Clearly, Conservatives do not understand that important issues are all tied-together. Your social well-being is an environmental issue; business competitiveness is a social issue. And a healthy environment is an economic issue!
Canadians should start exploding the myth that Conservatives and their kissing cousin Liberals are sound managers of finances. They are not. Down the road, this financial mismanagement which we’re seeing out of Ottawa today will mean more pain for all Canadians, and disproportionately more pain for the least well-off amongst us, as funding for public services and programs dries up.
That also means less money will be available for our government to begin making investments in the green economy, needed investments to stimulate truly green enterprises, rather than the sorts of brown projects the so-called economic stimulus has largely been providing money for. Rather than investing in streetcars for Toronto, the Conservatives want to see more highways!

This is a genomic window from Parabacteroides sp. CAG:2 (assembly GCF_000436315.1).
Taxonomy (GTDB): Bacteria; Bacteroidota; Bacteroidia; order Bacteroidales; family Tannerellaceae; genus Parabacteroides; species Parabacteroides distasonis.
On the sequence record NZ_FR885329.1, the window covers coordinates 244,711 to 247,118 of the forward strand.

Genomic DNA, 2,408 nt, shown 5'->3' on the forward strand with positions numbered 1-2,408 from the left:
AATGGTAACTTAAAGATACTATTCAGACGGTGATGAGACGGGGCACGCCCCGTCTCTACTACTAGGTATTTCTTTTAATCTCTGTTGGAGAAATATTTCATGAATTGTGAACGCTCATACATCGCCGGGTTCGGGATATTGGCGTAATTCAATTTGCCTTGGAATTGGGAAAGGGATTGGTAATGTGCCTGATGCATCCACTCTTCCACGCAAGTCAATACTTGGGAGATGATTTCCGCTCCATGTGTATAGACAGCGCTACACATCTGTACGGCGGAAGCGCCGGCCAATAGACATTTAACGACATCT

Greens, we have a story to share with Canadians, a story which they need to hear. The future is not going to be the same as today. Our finances are in chaos, and our governments are interested in doing only what it takes to get elected, and not interested in doing what needs to be done. Public Representatives like Fred and Gordon and Elizabeth May will do things differently, but we Canadians have to give them the chance to do so.
There isn’t any more time left to delay in taking the actions which we need to take. Change requires education and advocacy, but real change ultimately requires political will. Time and again the Conservatives and Liberals have shown that they do not have the political will to address, or even admit to, the coming crises.
Through your own expression of political will this evening, by casting a ballot for a Green Party candidate, you’ll have taken yet another step in the long march we’ve all embarked on. The road, as we know, will be a hard one, but together we can help each other along, and remain committed to the endeavour. For together, we are strong, and our strength and unity will no longer be ignored.